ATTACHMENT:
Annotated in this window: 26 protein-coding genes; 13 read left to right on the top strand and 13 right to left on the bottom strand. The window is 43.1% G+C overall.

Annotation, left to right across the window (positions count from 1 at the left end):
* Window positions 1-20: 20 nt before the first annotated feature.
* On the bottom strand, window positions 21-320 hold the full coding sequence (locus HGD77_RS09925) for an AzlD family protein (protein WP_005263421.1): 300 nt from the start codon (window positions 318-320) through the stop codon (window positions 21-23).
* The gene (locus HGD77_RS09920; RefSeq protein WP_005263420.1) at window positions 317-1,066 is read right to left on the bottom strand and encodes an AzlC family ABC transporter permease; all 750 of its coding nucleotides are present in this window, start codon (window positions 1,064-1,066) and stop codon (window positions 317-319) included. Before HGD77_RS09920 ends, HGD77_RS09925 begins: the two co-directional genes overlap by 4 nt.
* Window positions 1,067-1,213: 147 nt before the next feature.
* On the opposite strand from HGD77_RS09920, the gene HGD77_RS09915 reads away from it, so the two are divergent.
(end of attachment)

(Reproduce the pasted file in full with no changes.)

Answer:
Annotated in this window: 26 protein-coding genes; 13 read left to right on the top strand and 13 right to left on the bottom strand. The window is 43.1% G+C overall.

Annotation, left to right across the window (positions count from 1 at the left end):
* Window positions 1-20: 20 nt before the first annotated feature.
* On the bottom strand, window positions 21-320 hold the full coding sequence (locus HGD77_RS09925) for an AzlD family protein (protein WP_005263421.1): 300 nt from the start codon (window positions 318-320) through the stop codon (window positions 21-23).
* The gene (locus HGD77_RS09920; RefSeq protein WP_005263420.1) at window positions 317-1,066 is read right to left on the bottom strand and encodes an AzlC family ABC transporter permease; all 750 of its coding nucleotides are present in this window, start codon (window positions 1,064-1,066) and stop codon (window positions 317-319) included. Before HGD77_RS09920 ends, HGD77_RS09925 begins: the two co-directional genes overlap by 4 nt.
* Window positions 1,067-1,213: 147 nt before the next feature.
* On the opposite strand from HGD77_RS09920, the gene HGD77_RS09915 reads away from it, so the two are divergent.